12. RBV – Non-substitutable Resources Strategic resources that cannot be replaced by common resources. Expert system for a manager Charismatic leader for a strategic plan Programmed learning for teachers Similar to substitutes in Porter’s 5 Forces model.

13. Resource Types -- PROFIT P – Physical R – Reputational O – Organizational F – Financial I – Intellectual and Human T – Technological

14. Physical Resources Tangible property the firm uses in production and administration. Includes equipment, land, natural resources. Because most physical things can be manufactured or purchased, they are probably V, but not usually RIN.

15. Reputational Resources Perceptions that people/stakeholders have of the firm. Relatively long-lived and includes things like the following (Fortune): Quality of management* Use of corporate assets Financial soundness* Value as an investment Quality of products/services* Innovativeness Employee recruitment, development, retention Community and environmental responsibility Casts a shadow on the future – outlives the current human resources

16. Organizational Resources Includes the firm’s structure, routines, and systems. Structure impacts speed, innovation, communication, and control. Routines and systems provide a set of rules, norms, policies and guides for current and future behavior. These resources are generally VRIN.

17. Financial Resources Includes the firm’s borrowing capacity, ability to raise new capital, and the amount of cash it generates from internal operations. When various resources/factors are ranked by E’s, financial resources generally do not rank at the top. Generally V, but generally not RIN.

18. Intellectual and Human Resources Includes knowledge, training and experience of the E and the team. Includes E’s values and beliefs Includes social capital (relationship) – not what you know, but who you know. Almost always VRIN.

19. Technological Resources Processes, systems or physical transformations. Includes labs, R&D facilities, testing, quality control, and proprietary knowledge. Always valuable, and can be RIN (but not always).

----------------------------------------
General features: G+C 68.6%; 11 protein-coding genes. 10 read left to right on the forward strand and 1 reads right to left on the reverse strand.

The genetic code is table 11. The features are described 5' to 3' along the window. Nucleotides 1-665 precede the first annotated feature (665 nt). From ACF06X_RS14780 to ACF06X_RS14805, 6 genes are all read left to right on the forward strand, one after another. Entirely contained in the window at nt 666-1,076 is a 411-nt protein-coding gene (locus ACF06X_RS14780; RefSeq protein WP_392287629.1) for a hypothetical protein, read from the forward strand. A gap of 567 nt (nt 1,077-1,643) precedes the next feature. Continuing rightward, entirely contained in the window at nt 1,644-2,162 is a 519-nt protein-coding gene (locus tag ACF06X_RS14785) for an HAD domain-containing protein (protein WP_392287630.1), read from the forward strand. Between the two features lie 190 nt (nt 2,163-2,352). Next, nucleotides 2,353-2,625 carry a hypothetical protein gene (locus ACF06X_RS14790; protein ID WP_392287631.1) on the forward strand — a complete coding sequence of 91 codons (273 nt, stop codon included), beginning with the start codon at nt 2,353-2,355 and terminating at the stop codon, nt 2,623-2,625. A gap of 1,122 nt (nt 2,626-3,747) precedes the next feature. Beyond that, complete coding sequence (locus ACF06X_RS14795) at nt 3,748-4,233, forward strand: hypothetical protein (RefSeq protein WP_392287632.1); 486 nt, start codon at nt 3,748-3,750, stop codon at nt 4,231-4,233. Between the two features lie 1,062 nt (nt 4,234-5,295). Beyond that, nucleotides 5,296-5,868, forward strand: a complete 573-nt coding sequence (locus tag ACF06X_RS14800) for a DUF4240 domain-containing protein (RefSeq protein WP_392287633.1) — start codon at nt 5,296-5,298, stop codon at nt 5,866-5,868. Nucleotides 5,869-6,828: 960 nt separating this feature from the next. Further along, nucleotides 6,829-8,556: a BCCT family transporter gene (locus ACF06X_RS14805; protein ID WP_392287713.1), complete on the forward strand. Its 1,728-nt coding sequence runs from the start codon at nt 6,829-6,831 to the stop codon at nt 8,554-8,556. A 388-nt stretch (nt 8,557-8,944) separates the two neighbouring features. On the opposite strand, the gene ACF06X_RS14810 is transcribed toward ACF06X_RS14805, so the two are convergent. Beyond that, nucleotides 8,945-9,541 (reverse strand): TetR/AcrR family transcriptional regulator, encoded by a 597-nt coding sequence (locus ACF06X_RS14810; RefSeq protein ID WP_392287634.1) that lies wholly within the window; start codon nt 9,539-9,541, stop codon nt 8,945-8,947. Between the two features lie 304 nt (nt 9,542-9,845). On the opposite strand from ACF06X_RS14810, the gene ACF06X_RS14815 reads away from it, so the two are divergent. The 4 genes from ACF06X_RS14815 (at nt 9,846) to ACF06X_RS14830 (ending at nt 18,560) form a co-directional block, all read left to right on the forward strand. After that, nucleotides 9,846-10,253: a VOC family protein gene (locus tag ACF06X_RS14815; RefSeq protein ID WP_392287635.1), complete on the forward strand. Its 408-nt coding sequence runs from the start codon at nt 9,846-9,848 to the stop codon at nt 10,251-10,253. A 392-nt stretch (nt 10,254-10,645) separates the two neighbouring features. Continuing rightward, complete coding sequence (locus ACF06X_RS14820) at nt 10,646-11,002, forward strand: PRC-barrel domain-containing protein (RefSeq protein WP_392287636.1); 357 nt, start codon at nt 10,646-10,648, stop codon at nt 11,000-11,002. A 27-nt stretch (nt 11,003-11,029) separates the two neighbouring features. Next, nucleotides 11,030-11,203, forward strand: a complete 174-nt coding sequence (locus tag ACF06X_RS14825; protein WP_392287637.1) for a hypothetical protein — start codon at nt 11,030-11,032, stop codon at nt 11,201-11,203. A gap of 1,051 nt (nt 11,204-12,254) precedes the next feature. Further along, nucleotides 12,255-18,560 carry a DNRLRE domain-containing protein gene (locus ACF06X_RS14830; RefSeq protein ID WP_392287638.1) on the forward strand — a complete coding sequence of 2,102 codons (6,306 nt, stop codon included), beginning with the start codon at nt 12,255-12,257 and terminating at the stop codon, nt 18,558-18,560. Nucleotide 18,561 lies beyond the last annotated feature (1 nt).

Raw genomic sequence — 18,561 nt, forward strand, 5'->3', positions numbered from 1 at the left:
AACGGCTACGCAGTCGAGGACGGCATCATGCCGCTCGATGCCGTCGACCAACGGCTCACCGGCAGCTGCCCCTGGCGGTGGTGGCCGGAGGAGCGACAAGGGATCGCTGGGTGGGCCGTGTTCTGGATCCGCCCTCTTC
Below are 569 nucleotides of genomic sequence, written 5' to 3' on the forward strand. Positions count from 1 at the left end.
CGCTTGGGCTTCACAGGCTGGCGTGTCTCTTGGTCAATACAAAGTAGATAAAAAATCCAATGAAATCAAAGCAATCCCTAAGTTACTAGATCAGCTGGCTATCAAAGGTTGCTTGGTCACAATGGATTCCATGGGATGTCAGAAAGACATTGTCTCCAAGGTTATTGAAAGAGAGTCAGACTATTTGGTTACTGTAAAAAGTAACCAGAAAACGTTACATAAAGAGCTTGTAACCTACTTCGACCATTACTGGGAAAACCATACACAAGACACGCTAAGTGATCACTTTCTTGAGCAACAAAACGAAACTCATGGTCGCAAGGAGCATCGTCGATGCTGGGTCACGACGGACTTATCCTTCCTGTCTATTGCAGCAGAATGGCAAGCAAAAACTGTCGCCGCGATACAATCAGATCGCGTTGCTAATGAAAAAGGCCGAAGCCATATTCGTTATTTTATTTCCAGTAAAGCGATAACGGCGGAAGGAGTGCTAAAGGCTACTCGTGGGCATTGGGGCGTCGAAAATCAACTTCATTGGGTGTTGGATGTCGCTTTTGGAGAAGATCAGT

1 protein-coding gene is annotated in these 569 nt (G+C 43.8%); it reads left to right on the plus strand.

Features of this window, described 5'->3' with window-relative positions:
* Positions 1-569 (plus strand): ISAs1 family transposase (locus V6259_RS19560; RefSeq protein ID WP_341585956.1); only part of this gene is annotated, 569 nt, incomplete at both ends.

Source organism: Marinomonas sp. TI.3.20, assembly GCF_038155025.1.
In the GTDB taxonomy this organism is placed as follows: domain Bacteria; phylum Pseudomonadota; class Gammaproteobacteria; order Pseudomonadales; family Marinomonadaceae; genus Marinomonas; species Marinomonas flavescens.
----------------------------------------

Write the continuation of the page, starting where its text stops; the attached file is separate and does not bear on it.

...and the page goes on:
20. VRIN – PROFIT Summary

21. Competitive Advantage Four Building Blocks Efficiency Quality Innovation Customer Responsiveness Lead to Competitive Advantage through: Low Cost Strategy Differentiation Strategy

23. Building Blocks of C.A. Efficiency Generally measured as output/input Most important element is ee productivity Productivity determined by factors such as: knowledge patents processes technology

24. Building Blocks of C.A. Quality Increases value perceived by consumers (differentiation) Allows company to charge higher prices Lowers production costs (efficiency) through time, waste, etc.

25. Building Blocks of C.A. Innovation Products, processes, systems, structures, etc. Competition is a process driven by innovation. Porter and others suggest that innovation is the key building block of sustainable competitive advantage.

26. Building Blocks of C.A. Consumer Responsiveness Allows pricing flexibility Must understand consumer wants/needs Includes customization, response time, and service

27. Value Chain (Porter) Chain of activities that process inputs to outputs that customers value Consists of primary and support activities Every firm’s value chain is usually different Important concept - used for both internal analysis and diversification analysis

29. Sustaining Comp. Adv. Depends on three factors: Barriers to imitation Capabilities of competitors Dynamics of the industry

30. Sustaining Comp. Adv. Barriers to imitation Durability is critical - Causal ambiguity creates market share and brand loyalty Imitation: Easiest is tangible resources Next easiest is intangible resources Most difficult is human resources and capabilities (collective not individual) Replication is important also…and is different from imitation.

31. Sustaining Comp. Adv. Capability of Competitors Ability of competition to innovate or imitate Absorptive capacity Strategic commitment plays a large role Strong commitment = slow to respond Industry dynamism Most dynamic industries have high innovation Innovation makes sustainability difficult

32. Developing Organizational Capabilities